Imagine you're floating down a river.

Maybe the stream is calm and serene, flowing without obstruction.

Or perhaps it's a rushing river, churning and splashing over rocks!

Well, the way water moves in a river is a lot like how electricity flows through a wire.

But when we say that electricity is flowing, we're really talking about the flow of electrons.

Electric current is the total amount of charge passing through a wire over a period of time.

But how does current actually form?

What can it pass through?

And what determines how strong it is?

It's time to sit back, relax, and go with the flow.

[Theme Music] Let's talk about how we get charges to flow from one place to another.

Last time, we learned that when there's a difference in electric potential between two points, the voltage gives charged particles, like electrons, the energy to move from one place to another.

Just like a river flows from high elevation to low elevation, electric charge flows from high voltage to low voltage.

So, we need a way to generate a voltage that gets charge to flow continuously, creating an electric current.

Before the 19th century, scientists had been able to generate static charge by rubbing different materials together.

But they couldn't do much more than create small sparks.

They didn't fully understand what they were doing, so they couldn't figure out how to create a constant voltage to generate a steady flow of electricity.

To solve this problem, Italian scientist Alessandro Volta invented the first voltaic cell, which uses chemical reactions to create an electric potential difference between two pieces of different metals, known as electrodes.

When the two electrodes are connected, current begins to flow.

We call these connection points terminals, and we can connect multiple voltaic cells together by placing wires between their opposite electrodes.

When one or more voltaic cells are combined, their voltages add up, and together they form a battery.

Today's batteries operate under the same principle as the very first voltaic cell.

Now that we have a source for our current, we'll also need a ground that's connected to the wire.

This is just a common conductor that ensures the current always has a path to a large reservoir of charge -- usually the Earth itself.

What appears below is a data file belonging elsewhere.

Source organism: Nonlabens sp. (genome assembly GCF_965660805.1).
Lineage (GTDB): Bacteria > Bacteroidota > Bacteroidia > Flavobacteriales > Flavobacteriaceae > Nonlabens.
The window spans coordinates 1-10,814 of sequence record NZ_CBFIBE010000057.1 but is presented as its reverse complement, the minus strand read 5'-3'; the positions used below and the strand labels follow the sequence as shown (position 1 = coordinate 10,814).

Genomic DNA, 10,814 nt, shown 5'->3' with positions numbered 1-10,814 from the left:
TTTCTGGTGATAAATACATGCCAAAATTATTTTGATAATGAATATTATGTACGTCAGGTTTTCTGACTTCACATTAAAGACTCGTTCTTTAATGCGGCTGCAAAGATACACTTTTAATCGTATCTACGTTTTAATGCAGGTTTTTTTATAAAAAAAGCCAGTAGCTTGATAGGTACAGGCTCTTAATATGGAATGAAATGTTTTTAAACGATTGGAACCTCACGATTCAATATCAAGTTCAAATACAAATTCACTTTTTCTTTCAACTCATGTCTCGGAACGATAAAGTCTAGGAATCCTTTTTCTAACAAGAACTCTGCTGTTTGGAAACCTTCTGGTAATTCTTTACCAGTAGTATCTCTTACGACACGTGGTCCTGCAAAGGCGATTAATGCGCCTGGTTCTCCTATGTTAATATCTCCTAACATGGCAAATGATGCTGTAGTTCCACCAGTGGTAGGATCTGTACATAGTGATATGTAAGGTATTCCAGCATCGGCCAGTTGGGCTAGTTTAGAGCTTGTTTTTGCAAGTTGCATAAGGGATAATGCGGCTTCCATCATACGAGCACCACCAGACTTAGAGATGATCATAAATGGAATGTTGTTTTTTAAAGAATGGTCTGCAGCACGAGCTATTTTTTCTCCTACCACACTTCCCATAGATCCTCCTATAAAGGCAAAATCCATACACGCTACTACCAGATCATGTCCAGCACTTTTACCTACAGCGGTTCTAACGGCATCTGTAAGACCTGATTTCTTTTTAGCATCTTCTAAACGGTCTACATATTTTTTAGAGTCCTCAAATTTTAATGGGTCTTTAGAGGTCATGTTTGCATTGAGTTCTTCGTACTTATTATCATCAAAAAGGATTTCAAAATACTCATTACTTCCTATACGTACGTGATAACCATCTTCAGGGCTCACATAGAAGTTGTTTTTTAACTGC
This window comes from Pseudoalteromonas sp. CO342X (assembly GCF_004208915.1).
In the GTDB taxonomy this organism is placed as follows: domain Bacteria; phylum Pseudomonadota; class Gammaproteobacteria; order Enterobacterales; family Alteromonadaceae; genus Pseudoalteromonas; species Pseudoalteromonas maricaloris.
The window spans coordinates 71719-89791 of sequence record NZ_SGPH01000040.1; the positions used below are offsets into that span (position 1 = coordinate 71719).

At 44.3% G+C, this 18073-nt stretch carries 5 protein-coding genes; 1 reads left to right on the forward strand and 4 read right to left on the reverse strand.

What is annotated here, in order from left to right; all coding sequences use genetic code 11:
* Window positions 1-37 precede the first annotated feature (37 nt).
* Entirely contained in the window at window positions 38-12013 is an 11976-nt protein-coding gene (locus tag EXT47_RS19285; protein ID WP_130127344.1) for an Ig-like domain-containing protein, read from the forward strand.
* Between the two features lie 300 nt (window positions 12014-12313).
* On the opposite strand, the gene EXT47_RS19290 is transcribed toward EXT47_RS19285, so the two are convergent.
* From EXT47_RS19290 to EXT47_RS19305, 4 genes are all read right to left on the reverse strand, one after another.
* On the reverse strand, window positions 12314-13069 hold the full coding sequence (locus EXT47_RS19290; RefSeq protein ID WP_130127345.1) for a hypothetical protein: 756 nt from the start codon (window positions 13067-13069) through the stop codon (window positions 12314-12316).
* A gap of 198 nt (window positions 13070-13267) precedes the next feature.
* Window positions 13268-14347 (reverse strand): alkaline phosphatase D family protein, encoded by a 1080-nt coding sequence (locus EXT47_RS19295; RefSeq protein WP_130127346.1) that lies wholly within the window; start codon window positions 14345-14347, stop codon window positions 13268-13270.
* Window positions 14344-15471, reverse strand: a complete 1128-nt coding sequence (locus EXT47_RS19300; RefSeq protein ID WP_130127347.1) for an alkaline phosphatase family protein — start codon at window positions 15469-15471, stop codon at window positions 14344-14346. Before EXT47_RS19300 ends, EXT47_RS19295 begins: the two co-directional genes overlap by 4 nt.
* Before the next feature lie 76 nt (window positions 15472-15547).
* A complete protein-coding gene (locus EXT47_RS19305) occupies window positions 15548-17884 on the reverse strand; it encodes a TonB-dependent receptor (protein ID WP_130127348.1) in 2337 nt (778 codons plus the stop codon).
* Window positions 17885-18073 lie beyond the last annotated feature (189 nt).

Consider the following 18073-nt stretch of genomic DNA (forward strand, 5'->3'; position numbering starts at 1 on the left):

Next, once we can generate an electric current, we'll need a way to describe how strongly the charge flows.

If you picture the cross section of a wire, you can measure how much charge flows through that cross section over a period of time.

The amount of charge moving past this point, divided by the time period, gives us a value in Coulombs per second, which we call by the special unit, amperes.

So one Coulomb of charge passing through that cross section of wire over one second is equal to one ampere of current.

OK but wait.

Did you notice that we're talking about positive charge flowing through a wire?

How can that be?

After all, the current is made up of negatively charged electrons moving through the wire.

Well, when American polymath Benjamin Franklin did experiments with electricity in the 1700s, he established what he thought to be the direction in which electricity flows, and he named it the "positive" direction of current.

It's a convention we still use today.

It wasn't until much later that we learned the direction Franklin chose was actually the opposite of how electrons move in a wire.

But as far as electric current is concerned, the flow of negatively charged electrons in one direction is equivalent to the flow of positively charged particles in the opposite direction.

While this can be confusing, remember that when we talk about the flow of current, the convention is to say the current is in the direction that positive charge flows.

Now, if you've ever installed a battery in...anything...you also know that one terminal of a battery is called positive and the other one is negative.

And conventionally speaking, current flows from the positive to the negative terminal.

But this means that electrons must flow from the negative terminal of the battery to the positive.

Picture the positive terminal as the start of our river, up in the mountains, and the negative terminal as the end of the river, draining out into the ocean.

In a river, the strength of the water's flow depends on how far the river drops from a high point to a low point.

And the same is true for electric current and voltage.

A high voltage typically corresponds to a high current in a circuit.

But voltage alone doesn't determine how much current flows.

Just like rocks and branches obstruct the passage of water, the materials used to conduct electricity have properties that impede the perfect flow of electrons.

This property is known as resistance.

And resistance is described in Ohms, where one Ohm of resistance would let one Volt of potential generate one Ampere of current.